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Team of D.C. teens races in national dragon boat competition

The Capital City Dragons, a team that's open to youths ages 12 to 18, practice on the Anacostia River. The boat's dragon head symbolizes success and strength.
The Capital City Dragons, a team that's open to youths ages 12 to 18, practice on the Anacostia River. The boat's dragon head symbolizes success and strength. (Ann Cameron Siegal)
Tuesday, October 5, 2010

Follow the dragon's head for fitness, fun and friendship!

"Bring it home!" rang out as members of the Capital City Dragons made their last sprint on a 500-meter practice course. But they weren't running. They were paddling a 40-foot-long "dragon boat," practicing for an international competition that will be held in Philadelphia later this month.

Dragon boat racing started in China more than 2,000 years ago. Today, more than 60 countries participate in the sport, and major U.S. cities from Washington and Philadelphia to San Francisco have dragon boat teams.

The Capital City Dragons, a team for youths ages 12 to 18, began in 2008. Attiyah Jenkins, 13, of Silver Spring is enjoying her first year on the team. She described a dragon boat as "a long and narrow canoe that seats 20 paddlers in 10 rows." A steersperson navigates the boat from the rear, and a drummer in front, used primarily during competitions, faces the paddlers and helps them keep a steady rhythm with their paddles.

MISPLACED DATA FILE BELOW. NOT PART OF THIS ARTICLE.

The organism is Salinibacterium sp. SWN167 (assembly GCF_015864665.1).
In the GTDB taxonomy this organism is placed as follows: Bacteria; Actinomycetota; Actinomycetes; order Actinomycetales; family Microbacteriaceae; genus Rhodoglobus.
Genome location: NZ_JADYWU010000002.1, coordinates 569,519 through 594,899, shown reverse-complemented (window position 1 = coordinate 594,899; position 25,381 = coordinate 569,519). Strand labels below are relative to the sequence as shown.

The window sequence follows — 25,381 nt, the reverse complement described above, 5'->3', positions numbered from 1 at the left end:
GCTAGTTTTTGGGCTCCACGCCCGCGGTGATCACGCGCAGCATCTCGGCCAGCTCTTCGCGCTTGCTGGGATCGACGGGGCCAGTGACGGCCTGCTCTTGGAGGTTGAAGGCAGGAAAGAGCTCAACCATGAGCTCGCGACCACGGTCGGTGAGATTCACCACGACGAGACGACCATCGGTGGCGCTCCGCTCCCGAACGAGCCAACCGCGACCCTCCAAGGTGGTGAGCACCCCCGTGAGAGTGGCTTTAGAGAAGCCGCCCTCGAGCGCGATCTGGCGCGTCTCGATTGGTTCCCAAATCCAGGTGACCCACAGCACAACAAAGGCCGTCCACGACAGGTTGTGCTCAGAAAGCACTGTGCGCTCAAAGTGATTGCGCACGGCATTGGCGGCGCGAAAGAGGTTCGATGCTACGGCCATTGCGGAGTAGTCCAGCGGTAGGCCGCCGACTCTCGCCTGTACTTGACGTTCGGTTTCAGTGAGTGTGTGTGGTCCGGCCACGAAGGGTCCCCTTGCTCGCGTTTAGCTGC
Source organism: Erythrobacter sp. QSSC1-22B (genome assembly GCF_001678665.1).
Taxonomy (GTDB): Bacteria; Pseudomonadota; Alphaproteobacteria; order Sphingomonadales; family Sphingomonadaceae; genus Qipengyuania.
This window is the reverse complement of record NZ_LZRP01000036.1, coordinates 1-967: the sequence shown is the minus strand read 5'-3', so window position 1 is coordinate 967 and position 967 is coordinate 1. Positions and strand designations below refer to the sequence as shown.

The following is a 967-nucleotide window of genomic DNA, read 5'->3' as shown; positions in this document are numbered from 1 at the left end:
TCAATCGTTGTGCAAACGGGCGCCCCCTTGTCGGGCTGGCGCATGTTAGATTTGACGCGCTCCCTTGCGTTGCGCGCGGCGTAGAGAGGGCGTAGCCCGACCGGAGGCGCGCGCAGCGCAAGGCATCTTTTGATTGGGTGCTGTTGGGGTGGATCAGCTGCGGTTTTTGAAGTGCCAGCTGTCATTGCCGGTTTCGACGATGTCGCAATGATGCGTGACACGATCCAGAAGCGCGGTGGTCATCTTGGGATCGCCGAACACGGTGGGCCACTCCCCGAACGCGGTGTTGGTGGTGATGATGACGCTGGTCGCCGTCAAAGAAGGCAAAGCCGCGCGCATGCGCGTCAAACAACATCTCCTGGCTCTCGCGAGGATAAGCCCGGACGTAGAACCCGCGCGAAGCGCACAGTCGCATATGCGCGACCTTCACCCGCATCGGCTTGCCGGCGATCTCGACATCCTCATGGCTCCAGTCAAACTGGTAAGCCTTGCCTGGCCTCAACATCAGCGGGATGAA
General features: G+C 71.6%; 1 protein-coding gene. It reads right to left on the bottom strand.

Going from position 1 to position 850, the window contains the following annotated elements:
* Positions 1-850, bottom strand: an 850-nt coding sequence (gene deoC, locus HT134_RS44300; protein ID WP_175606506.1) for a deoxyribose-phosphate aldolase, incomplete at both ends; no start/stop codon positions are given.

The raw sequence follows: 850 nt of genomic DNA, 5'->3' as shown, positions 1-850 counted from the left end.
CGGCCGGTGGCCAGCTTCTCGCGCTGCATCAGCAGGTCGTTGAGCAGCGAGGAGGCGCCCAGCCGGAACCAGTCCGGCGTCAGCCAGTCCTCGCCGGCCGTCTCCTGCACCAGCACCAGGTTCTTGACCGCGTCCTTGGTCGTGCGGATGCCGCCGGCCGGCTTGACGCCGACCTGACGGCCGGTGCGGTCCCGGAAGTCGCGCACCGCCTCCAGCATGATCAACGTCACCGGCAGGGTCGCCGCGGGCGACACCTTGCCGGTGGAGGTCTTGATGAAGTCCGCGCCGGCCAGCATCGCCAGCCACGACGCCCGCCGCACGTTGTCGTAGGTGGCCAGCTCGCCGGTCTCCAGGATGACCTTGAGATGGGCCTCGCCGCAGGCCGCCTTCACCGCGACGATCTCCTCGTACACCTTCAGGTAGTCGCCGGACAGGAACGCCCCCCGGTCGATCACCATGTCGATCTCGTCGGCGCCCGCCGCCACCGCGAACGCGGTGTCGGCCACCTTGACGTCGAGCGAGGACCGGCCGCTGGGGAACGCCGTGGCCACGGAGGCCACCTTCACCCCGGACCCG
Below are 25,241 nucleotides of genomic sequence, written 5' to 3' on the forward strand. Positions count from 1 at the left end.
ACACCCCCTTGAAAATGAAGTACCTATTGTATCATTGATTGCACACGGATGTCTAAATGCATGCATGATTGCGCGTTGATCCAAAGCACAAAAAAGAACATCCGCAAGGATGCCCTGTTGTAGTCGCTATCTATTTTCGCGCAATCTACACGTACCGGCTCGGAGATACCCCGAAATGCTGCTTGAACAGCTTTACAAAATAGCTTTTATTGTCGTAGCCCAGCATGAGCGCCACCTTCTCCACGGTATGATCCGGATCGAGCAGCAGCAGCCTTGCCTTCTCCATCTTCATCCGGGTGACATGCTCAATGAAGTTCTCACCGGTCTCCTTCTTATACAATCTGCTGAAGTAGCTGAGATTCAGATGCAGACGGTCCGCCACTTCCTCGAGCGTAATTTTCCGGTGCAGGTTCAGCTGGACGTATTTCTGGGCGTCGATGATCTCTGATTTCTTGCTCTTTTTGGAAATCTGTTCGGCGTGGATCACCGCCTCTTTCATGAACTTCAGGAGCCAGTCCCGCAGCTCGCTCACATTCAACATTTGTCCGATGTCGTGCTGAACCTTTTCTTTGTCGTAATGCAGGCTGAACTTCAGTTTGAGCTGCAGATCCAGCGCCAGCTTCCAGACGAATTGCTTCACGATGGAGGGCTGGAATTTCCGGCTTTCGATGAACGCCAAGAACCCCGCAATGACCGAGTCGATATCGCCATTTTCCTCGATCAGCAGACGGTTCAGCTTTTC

Also, during competitions, boats are "dressed" with dragon heads and tails, because that mythological creature symbolizes success and strength in Chinese lore.

Before getting into the boat, team members exercise to warm up. Once aboard, teamwork is key, because everyone must work as a unit to propel the boat through the water.

Isatu Bangura, 14, of the District said that team members get a full-body workout. Back, shoulder, stomach, leg and arm muscles are all involved as each paddler stretches forward, drives a paddle vertically into the water, then pulls it through the water in one smooth motion parallel to the boat.

Dragon boating is different from rowing. Dragon boaters face forward and paddle on one side of the boat. Rowers face backward and use oars to work both sides at once.

The Capital City Dragons' mixed youth/adult boat placed first in the intergenerational challenge division at last year's Philadelphia festival and 19th overall, out of 149 teams. Not bad for the team's first competition!

-- Ann Cameron Siegal


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